No need to wipe down groceries or takeout, experts say, but do wash your hands

In this March 29, 2020, photo, Regina Summers hands out hot meals donated by Clydes Restaurant Group and distributed by volunteers coordinating with Martha's Table in southeast Washington. Neighborhood deliveries are part of a new Martha's Table initiative, along with community partners, to get needed food directly to the neighborhoods they serve. These volunteers are the tip of the spear for a grassroots community effort to keep Washington's poorest neighborhoods fed during the unprecedented coronavirus crisis which has nearly shut down the American economy. (AP Photo/Jacquelyn Martin)
In this March 29, 2020, photo, Regina Summers hands out hot meals donated by Clydes Restaurant Group and distributed by volunteers coordinating with Martha's Table in southeast Washington. Neighborhood deliveries are part of a new Martha's Table initiative, along with community partners, to get needed food directly to the neighborhoods they serve. These volunteers are the tip of the spear for a grassroots community effort to keep Washington's poorest neighborhoods fed during the unprecedented coronavirus crisis which has nearly shut down the American economy. (AP Photo/Jacquelyn Martin) (Copyright 2020 The Associated Press. All rights reserved.)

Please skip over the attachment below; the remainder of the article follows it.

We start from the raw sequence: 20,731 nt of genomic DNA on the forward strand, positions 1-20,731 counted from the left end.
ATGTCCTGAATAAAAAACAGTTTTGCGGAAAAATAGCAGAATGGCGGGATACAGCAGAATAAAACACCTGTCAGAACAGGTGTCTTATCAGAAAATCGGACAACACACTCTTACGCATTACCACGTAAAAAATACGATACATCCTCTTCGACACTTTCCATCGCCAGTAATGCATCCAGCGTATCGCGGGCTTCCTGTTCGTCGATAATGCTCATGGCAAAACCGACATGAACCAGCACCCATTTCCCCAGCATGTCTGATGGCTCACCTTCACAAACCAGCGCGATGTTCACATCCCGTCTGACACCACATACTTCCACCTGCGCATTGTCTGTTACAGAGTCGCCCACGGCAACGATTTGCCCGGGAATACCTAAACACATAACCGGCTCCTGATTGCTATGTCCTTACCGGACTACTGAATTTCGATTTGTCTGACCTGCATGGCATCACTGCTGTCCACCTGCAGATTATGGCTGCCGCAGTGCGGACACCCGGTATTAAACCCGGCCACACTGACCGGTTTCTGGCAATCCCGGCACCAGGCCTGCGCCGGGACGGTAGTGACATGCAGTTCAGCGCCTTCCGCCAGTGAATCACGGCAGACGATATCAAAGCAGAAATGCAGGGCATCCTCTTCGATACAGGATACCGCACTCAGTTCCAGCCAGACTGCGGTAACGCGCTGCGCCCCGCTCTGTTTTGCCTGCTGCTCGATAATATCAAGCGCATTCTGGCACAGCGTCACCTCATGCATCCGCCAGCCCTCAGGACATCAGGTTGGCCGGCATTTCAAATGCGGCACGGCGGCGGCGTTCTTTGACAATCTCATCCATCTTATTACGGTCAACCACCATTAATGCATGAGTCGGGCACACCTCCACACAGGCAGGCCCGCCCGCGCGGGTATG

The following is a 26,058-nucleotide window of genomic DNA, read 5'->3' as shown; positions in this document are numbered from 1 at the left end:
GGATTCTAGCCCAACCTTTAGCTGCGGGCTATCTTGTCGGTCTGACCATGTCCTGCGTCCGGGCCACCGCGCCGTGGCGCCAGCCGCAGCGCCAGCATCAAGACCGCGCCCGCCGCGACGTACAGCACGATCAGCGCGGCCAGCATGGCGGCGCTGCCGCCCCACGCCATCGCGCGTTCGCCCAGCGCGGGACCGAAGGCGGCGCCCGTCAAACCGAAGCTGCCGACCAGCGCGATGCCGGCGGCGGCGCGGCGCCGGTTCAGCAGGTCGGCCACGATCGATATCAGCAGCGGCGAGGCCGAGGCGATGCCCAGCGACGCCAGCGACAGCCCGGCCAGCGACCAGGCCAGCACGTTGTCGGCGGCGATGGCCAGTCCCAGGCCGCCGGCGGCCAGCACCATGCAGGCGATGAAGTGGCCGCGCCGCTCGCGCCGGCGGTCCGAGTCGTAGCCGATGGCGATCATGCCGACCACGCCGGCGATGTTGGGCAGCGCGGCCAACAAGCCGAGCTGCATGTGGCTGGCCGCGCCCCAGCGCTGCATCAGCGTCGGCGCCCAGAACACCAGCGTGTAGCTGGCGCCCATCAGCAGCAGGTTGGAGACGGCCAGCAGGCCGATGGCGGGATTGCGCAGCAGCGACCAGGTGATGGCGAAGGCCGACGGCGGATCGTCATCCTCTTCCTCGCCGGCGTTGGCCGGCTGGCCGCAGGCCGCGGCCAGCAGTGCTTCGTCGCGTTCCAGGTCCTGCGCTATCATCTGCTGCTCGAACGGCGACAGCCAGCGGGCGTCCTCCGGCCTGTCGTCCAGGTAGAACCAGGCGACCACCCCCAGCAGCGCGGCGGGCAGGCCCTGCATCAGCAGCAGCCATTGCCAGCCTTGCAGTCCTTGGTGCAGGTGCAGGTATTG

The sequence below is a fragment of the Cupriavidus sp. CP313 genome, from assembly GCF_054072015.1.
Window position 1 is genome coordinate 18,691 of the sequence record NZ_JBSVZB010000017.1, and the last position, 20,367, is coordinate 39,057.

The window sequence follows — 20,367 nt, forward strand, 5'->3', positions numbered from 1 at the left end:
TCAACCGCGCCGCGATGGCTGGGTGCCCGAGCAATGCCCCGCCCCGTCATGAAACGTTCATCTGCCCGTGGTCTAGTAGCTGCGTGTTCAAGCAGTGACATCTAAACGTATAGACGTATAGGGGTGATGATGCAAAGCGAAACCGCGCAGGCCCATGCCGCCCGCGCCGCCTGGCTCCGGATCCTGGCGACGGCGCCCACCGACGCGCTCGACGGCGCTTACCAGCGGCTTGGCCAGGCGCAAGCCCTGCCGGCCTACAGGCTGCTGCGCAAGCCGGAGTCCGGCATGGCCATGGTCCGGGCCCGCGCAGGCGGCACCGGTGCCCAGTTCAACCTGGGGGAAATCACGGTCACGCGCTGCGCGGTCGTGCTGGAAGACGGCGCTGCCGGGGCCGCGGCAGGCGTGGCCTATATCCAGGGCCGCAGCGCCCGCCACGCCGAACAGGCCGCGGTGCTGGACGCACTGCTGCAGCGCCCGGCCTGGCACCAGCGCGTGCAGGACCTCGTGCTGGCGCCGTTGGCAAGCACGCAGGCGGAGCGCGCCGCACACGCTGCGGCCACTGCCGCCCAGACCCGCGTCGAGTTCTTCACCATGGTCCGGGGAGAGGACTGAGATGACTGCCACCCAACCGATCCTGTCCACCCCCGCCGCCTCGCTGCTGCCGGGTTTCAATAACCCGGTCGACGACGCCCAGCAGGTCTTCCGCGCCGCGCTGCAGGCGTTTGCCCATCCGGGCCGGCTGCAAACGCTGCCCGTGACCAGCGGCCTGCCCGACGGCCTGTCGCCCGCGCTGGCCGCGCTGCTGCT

CNN – Has wiping down your groceries and take-out food become part of your coronavirus survival kit?

It might be time to reconsider, experts say, especially if that extra effort is adding to your daily stress. Even the US Food and Drug Administration (FDA) is re-emphasizing there's no real risk of getting the virus that causes Covid-19 that way.

"We want to assure you there is currently NO evidence of human or animal food or food packaging being associated with transmission of the #COVID19," the agency tweeted recently.

Jamie Lloyd-Smith is one of the scientists who worked on the only study to analyze how long SARS-CoV-2, the virus that causes Covid-19, might remain on various surfaces.

Despite the fact his research found the virus might live on cardboard for up to 24 hours and metal and plastic for two to three days, Lloyd-Smith doesn’t bother to wipe down his own groceries or takeout.

"I don't, personally," Lloyd-Wright said. "I treat my hands as potentially contaminated while I'm handling the groceries and unpacking them and I make sure that I wash them fully when I'm done with that process."

Virologist Dr. John Williams, who has studied coronaviruses for decades, is also not overly concerned.

“Personally, we’re alternating cooking food at home and getting takeout food for a houseful of kids home from college right now,” Williams said. “And we’re not wiping down the containers from the restaurant.”